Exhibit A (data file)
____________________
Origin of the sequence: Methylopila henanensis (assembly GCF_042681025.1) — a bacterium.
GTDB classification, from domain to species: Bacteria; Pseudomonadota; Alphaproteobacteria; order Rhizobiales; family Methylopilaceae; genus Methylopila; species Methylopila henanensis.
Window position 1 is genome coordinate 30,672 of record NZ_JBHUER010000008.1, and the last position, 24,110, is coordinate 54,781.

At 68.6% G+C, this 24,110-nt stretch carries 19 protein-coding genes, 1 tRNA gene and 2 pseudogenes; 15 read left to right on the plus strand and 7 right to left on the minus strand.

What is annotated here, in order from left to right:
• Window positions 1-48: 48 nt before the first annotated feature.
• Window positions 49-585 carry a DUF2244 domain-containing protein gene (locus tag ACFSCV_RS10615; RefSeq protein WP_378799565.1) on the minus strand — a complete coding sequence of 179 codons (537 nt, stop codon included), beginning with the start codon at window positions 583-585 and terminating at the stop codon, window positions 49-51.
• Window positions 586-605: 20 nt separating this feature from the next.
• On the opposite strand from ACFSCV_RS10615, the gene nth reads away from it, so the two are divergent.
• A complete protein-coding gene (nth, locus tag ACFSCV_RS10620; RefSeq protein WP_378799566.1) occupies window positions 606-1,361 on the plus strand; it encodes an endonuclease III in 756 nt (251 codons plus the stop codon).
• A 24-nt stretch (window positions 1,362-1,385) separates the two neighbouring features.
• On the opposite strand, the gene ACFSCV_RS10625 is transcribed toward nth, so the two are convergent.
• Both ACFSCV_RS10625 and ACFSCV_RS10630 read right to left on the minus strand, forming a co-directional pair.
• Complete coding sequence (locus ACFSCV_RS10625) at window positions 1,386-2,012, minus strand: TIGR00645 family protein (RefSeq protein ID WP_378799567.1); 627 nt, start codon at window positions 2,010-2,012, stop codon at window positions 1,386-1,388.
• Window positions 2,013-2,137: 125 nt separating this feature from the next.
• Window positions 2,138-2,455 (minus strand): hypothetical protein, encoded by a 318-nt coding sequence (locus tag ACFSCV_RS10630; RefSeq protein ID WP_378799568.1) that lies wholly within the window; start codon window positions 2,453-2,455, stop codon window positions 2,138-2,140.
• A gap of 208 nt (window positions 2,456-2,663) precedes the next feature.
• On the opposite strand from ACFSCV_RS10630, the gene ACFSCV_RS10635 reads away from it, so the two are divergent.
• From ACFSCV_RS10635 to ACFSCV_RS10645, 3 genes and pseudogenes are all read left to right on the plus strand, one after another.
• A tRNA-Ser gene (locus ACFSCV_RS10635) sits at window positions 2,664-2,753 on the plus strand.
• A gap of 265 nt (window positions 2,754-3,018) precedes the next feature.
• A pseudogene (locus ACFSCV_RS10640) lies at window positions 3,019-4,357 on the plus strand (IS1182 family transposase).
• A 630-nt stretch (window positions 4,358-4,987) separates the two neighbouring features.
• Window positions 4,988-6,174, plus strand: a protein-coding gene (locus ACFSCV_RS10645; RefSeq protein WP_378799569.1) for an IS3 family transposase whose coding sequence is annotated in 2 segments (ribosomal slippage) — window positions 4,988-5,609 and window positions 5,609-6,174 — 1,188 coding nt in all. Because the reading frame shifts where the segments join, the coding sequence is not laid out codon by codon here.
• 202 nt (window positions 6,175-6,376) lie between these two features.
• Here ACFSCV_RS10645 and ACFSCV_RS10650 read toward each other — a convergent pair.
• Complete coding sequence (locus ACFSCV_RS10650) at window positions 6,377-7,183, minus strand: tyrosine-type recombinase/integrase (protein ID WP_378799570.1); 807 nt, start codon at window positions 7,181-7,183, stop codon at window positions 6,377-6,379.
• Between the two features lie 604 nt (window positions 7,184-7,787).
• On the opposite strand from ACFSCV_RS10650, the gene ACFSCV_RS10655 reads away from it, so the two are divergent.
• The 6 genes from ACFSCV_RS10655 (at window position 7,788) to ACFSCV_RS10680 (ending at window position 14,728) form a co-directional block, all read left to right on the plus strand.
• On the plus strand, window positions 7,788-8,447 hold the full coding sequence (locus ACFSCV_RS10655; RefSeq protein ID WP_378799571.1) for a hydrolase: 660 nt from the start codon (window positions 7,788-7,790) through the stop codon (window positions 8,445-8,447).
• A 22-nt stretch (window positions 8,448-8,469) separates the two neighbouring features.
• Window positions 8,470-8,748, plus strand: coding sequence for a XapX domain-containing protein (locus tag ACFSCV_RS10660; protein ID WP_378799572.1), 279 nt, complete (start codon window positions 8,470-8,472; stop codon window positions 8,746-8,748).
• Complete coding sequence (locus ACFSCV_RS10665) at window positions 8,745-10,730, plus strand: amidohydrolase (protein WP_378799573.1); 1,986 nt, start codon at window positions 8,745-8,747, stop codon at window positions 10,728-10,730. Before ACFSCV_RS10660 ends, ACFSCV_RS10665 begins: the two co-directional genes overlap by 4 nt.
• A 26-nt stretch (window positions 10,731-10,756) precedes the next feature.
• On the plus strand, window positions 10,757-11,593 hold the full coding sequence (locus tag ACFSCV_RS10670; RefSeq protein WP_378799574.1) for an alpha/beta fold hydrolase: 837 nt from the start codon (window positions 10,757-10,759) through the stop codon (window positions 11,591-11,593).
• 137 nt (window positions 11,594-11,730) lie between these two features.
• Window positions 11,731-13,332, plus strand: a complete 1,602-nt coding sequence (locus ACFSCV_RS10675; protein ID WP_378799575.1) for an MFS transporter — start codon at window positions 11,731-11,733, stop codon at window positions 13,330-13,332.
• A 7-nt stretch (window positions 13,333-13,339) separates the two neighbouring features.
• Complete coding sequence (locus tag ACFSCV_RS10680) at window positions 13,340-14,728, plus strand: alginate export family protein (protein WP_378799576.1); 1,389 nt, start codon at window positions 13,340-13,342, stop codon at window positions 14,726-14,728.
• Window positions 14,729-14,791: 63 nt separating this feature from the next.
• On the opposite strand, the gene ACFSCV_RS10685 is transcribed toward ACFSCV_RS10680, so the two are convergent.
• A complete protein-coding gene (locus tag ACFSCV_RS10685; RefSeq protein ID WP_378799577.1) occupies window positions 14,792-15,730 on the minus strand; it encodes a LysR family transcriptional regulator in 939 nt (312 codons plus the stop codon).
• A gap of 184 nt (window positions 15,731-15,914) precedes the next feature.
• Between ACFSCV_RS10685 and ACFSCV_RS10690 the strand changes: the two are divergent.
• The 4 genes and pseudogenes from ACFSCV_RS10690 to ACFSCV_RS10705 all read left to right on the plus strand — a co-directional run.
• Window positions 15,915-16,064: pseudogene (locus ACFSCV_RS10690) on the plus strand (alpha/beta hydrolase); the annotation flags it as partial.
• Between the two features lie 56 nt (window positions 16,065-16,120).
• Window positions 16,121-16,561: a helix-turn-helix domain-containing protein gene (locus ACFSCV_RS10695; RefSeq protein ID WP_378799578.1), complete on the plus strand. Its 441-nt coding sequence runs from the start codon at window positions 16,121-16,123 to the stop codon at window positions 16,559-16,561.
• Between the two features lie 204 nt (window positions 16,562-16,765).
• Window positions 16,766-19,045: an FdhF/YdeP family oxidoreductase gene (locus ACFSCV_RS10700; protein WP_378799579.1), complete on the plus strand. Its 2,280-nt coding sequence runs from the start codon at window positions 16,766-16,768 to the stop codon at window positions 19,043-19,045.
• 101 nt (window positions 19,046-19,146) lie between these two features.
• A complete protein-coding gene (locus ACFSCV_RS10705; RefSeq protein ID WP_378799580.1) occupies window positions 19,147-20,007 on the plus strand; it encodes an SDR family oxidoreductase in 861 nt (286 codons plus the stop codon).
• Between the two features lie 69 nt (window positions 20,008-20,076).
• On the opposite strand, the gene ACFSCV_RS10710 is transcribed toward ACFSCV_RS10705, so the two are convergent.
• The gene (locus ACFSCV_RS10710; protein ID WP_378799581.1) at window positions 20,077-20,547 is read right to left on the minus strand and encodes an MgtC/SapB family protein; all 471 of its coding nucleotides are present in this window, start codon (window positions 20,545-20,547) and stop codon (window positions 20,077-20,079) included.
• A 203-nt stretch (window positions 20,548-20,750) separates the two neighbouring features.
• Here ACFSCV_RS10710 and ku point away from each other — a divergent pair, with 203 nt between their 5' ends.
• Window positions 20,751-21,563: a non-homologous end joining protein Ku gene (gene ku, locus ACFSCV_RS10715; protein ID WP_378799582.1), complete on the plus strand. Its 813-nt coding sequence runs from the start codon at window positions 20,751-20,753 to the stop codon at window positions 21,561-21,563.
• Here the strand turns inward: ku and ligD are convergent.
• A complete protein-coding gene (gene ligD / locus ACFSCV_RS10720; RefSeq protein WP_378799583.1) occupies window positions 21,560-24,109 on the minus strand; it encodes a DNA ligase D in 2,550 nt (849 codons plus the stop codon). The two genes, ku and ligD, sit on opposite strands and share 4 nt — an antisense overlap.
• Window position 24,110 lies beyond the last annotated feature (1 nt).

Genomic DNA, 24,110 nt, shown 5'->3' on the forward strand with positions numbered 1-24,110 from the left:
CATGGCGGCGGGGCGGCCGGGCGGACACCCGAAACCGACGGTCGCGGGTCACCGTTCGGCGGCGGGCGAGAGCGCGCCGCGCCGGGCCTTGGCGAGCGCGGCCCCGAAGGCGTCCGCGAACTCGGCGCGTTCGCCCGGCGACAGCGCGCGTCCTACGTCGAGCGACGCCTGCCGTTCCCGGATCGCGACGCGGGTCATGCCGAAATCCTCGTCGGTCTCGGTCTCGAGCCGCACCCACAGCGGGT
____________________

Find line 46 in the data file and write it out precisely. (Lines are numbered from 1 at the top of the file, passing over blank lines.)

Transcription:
• The 4 genes and pseudogenes from ACFSCV_RS10690 to ACFSCV_RS10705 all read left to right on the plus strand — a co-directional run.